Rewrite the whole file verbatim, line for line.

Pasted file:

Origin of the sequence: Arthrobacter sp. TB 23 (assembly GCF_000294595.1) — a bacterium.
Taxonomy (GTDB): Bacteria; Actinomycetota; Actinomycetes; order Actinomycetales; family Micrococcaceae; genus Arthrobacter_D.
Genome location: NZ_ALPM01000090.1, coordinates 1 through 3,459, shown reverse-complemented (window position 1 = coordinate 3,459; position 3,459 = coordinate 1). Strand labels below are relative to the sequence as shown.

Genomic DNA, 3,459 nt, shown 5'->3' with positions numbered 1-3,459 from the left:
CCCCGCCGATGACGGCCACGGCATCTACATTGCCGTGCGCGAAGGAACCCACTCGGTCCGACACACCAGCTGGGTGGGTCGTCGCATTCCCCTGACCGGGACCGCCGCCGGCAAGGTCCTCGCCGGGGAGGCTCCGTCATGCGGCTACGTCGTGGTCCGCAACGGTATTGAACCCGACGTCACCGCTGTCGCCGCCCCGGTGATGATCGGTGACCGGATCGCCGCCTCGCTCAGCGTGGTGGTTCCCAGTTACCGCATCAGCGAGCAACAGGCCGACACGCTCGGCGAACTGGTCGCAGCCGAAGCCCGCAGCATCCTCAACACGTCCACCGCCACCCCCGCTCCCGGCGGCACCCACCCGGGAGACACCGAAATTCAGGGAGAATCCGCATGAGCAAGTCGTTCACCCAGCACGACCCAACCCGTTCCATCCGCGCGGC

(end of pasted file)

Origin of the sequence: Arthrobacter sp. TB 23 (assembly GCF_000294595.1) — a bacterium.
Taxonomy (GTDB): Bacteria; Actinomycetota; Actinomycetes; order Actinomycetales; family Micrococcaceae; genus Arthrobacter_D.
Genome location: NZ_ALPM01000090.1, coordinates 1 through 3,459, shown reverse-complemented (window position 1 = coordinate 3,459; position 3,459 = coordinate 1). Strand labels below are relative to the sequence as shown.

Genomic DNA, 3,459 nt, shown 5'->3' with positions numbered 1-3,459 from the left:
CCCCGCCGATGACGGCCACGGCATCTACATTGCCGTGCGCGAAGGAACCCACTCGGTCCGACACACCAGCTGGGTGGGTCGTCGCATTCCCCTGACCGGGACCGCCGCCGGCAAGGTCCTCGCCGGGGAGGCTCCGTCATGCGGCTACGTCGTGGTCCGCAACGGTATTGAACCCGACGTCACCGCTGTCGCCGCCCCGGTGATGATCGGTGACCGGATCGCCGCCTCGCTCAGCGTGGTGGTTCCCAGTTACCGCATCAGCGAGCAACAGGCCGACACGCTCGGCGAACTGGTCGCAGCCGAAGCCCGCAGCATCCTCAACACGTCCACCGCCACCCCCGCTCCCGGCGGCACCCACCCGGGAGACACCGAAATTCAGGGAGAATCCGCATGAGCAAGTCGTTCACCCAGCACGACCCAACCCGTTCCATCCGCGCGGC